Blog — Roy Underhill RSS



Farewell to Amana

Today started out much like yesterday (rainy, cold, and windy), but that didn't stop the crowds from gathering outside the Festhalle Barn quite early to await Roy Underhill's presentation. Once the doors opened, the atmosphere was electric and excited. And damp. As I started in to find a place to listen, I received a text from Joshua announcing the birth of their third son, Wyeth Day! What awesome news to receive. Everyone agreed: even though we missed Joshua at Handworks, we were extremely glad he wasn't here! Congrats, Klein family! The talk was wonderful and hilarious, as usual. I can't think of a more amicable presence than Roy. He really does light up a room. The day flowed by, filled...

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The Whetstone Quarry

Roy Underhill's books, I believe, are vastly underrated. It seems that every page contains not only loads of useful information about hand-tool woodworking, but historical context, interesting anecdotes, folklore, and typical Roy hilarity. Really, stuff that you can't find anywhere else. Paging through one of his books (The Woodwright's Companion) recently, I stumbled upon a short chapter about whetstones. The popular opinion of today is that we need a wide array of dead-flat, precisely-graded sharpening stones in order to keep our tools sharp and usable, but this isn't the case historically. Roy mentions that in many old towns in Europe, the stone step of the stairway of a certain house was often discovered incidentally to be a good whetstone, and...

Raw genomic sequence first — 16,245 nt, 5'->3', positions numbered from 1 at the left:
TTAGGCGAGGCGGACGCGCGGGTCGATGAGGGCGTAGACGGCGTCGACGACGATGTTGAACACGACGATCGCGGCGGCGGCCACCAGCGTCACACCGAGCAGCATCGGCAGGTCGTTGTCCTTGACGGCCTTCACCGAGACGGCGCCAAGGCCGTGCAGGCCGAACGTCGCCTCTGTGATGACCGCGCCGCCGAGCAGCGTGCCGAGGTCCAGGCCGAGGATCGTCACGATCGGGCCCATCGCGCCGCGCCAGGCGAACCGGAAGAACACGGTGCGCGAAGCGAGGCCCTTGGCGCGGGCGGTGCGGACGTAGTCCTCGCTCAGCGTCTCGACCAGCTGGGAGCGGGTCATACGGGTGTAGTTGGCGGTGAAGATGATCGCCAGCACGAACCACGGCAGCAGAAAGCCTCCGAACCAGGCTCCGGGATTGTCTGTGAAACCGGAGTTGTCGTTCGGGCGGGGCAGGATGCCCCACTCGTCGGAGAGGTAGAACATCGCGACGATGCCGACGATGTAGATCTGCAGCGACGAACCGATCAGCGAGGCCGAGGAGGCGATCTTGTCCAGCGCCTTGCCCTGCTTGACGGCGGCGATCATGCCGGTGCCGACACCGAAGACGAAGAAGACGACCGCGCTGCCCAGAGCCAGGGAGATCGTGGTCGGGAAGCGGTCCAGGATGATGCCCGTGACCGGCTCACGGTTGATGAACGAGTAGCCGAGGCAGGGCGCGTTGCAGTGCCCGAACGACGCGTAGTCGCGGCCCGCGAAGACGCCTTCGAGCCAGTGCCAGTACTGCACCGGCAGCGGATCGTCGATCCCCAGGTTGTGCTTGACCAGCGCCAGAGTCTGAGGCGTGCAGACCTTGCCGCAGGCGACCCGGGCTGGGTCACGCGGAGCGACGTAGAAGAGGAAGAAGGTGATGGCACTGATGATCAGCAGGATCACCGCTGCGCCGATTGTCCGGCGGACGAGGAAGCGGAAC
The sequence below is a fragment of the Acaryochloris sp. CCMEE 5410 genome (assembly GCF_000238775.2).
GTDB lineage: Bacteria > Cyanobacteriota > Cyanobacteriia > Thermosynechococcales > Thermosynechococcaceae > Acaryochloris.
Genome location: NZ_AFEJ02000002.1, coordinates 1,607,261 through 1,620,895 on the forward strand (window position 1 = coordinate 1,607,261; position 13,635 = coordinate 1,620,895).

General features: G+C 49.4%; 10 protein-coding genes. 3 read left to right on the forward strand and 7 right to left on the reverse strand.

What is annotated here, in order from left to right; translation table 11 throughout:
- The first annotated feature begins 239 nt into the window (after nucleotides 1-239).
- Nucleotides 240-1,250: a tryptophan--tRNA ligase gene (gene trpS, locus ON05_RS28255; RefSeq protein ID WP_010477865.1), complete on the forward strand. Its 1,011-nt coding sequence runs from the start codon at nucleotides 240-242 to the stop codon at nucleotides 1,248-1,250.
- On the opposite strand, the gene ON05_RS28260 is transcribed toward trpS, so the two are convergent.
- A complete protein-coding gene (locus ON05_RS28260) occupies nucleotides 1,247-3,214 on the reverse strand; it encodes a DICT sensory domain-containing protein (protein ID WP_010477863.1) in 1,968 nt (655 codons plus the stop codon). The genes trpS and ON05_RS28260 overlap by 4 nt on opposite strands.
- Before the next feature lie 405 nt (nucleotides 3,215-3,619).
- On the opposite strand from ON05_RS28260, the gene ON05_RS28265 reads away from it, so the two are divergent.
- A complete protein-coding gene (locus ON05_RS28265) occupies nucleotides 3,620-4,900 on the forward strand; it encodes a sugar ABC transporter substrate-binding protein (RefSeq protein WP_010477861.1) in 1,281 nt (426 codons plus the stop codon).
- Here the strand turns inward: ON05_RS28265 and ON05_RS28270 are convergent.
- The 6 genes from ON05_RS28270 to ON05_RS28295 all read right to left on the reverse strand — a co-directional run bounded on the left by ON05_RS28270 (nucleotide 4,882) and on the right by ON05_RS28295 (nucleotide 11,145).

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Early Influences

               As we think about our woodworking influences during National Mentoring Month, I’ve been pondering my roundabout journey so far. I suspect that my story isn’t terribly uncommon in that the most formative teachers I have had are folks I’ve never met. My grandpa was a strong influence on me in regards to fixing things, pounding nails, getting cars running, and the like. He helped me to see that the materials that you have on hand or can scrounge up from the basement are often enough to get the job done effectively. Because of what I learned from watching him, I have never been afraid to tear into a project, to disassemble a complicated doohickey just to see what’s going...

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